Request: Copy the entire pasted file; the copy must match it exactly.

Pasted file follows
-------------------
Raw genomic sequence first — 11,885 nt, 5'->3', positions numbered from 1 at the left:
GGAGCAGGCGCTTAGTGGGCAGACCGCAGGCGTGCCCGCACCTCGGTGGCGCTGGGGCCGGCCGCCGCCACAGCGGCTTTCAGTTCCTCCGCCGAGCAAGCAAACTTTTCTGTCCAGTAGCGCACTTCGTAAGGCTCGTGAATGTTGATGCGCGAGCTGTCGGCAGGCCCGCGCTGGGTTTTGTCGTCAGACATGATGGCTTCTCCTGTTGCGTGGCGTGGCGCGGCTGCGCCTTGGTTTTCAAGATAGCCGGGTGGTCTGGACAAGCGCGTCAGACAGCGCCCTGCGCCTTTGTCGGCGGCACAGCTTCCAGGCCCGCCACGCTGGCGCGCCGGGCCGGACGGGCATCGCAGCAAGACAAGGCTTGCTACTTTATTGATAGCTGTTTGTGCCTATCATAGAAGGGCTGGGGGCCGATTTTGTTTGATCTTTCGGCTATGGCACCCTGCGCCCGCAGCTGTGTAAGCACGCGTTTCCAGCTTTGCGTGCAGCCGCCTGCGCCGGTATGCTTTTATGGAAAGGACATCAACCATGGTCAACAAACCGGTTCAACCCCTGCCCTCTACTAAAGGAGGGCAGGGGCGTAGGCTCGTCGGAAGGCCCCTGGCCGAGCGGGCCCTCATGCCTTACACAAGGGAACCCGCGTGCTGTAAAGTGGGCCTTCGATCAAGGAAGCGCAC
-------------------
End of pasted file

Raw genomic sequence first — 11,885 nt, 5'->3', positions numbered from 1 at the left:
GGAGCAGGCGCTTAGTGGGCAGACCGCAGGCGTGCCCGCACCTCGGTGGCGCTGGGGCCGGCCGCCGCCACAGCGGCTTTCAGTTCCTCCGCCGAGCAAGCAAACTTTTCTGTCCAGTAGCGCACTTCGTAAGGCTCGTGAATGTTGATGCGCGAGCTGTCGGCAGGCCCGCGCTGGGTTTTGTCGTCAGACATGATGGCTTCTCCTGTTGCGTGGCGTGGCGCGGCTGCGCCTTGGTTTTCAAGATAGCCGGGTGGTCTGGACAAGCGCGTCAGACAGCGCCCTGCGCCTTTGTCGGCGGCACAGCTTCCAGGCCCGCCACGCTGGCGCGCCGGGCCGGACGGGCATCGCAGCAAGACAAGGCTTGCTACTTTATTGATAGCTGTTTGTGCCTATCATAGAAGGGCTGGGGGCCGATTTTGTTTGATCTTTCGGCTATGGCACCCTGCGCCCGCAGCTGTGTAAGCACGCGTTTCCAGCTTTGCGTGCAGCCGCCTGCGCCGGTATGCTTTTATGGAAAGGACATCAACCATGGTCAACAAACCGGTTCAACCCCTGCCCTCTACTAAAGGAGGGCAGGGGCGTAGGCTCGTCGGAAGGCCCCTGGCCGAGCGGGCCCTCATGCCTTACACAAGGGAACCCGCGTGCTGTAAAGTGGGCCTTCGATCAAGGAAGCGCAC